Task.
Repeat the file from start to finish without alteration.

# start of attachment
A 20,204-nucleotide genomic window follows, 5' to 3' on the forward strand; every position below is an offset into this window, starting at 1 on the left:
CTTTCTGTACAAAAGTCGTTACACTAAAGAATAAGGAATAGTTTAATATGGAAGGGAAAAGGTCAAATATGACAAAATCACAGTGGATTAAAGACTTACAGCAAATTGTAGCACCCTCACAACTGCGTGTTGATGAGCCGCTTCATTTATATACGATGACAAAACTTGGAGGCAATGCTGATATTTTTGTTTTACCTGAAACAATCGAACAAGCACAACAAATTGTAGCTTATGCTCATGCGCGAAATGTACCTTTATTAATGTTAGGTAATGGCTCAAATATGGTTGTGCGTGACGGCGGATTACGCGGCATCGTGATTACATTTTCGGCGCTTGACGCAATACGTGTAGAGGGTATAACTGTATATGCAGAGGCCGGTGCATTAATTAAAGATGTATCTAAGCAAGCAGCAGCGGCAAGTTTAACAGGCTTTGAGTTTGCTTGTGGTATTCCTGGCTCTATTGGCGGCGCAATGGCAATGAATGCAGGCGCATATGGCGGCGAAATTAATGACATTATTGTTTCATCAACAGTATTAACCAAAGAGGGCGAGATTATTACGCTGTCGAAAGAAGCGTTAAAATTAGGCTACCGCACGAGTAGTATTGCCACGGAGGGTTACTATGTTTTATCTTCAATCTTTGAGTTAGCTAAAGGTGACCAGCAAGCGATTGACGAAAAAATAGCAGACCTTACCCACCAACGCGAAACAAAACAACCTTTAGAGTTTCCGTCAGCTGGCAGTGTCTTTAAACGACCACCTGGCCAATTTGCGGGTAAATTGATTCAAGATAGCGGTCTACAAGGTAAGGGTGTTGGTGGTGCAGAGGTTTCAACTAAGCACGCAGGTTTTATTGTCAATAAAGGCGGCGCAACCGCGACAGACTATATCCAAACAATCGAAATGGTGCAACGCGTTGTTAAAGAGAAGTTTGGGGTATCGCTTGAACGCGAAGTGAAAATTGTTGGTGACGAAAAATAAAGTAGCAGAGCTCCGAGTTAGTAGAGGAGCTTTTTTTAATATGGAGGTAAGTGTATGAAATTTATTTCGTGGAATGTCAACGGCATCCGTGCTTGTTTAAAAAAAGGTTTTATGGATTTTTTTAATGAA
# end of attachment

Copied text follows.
A 20,204-nucleotide genomic window follows, 5' to 3' on the forward strand; every position below is an offset into this window, starting at 1 on the left:
CTTTCTGTACAAAAGTCGTTACACTAAAGAATAAGGAATAGTTTAATATGGAAGGGAAAAGGTCAAATATGACAAAATCACAGTGGATTAAAGACTTACAGCAAATTGTAGCACCCTCACAACTGCGTGTTGATGAGCCGCTTCATTTATATACGATGACAAAACTTGGAGGCAATGCTGATATTTTTGTTTTACCTGAAACAATCGAACAAGCACAACAAATTGTAGCTTATGCTCATGCGCGAAATGTACCTTTATTAATGTTAGGTAATGGCTCAAATATGGTTGTGCGTGACGGCGGATTACGCGGCATCGTGATTACATTTTCGGCGCTTGACGCAATACGTGTAGAGGGTATAACTGTATATGCAGAGGCCGGTGCATTAATTAAAGATGTATCTAAGCAAGCAGCAGCGGCAAGTTTAACAGGCTTTGAGTTTGCTTGTGGTATTCCTGGCTCTATTGGCGGCGCAATGGCAATGAATGCAGGCGCATATGGCGGCGAAATTAATGACATTATTGTTTCATCAACAGTATTAACCAAAGAGGGCGAGATTATTACGCTGTCGAAAGAAGCGTTAAAATTAGGCTACCGCACGAGTAGTATTGCCACGGAGGGTTACTATGTTTTATCTTCAATCTTTGAGTTAGCTAAAGGTGACCAGCAAGCGATTGACGAAAAAATAGCAGACCTTACCCACCAACGCGAAACAAAACAACCTTTAGAGTTTCCGTCAGCTGGCAGTGTCTTTAAACGACCACCTGGCCAATTTGCGGGTAAATTGATTCAAGATAGCGGTCTACAAGGTAAGGGTGTTGGTGGTGCAGAGGTTTCAACTAAGCACGCAGGTTTTATTGTCAATAAAGGCGGCGCAACCGCGACAGACTATATCCAAACAATCGAAATGGTGCAACGCGTTGTTAAAGAGAAGTTTGGGGTATCGCTTGAACGCGAAGTGAAAATTGTTGGTGACGAAAAATAAAGTAGCAGAGCTCCGAGTTAGTAGAGGAGCTTTTTTTAATATGGAGGTAAGTGTATGAAATTTATTTCGTGGAATGTCAACGGCATCCGTGCTTGTTTAAAAAAAGGTTTTATGGATTTTTTTAATGAA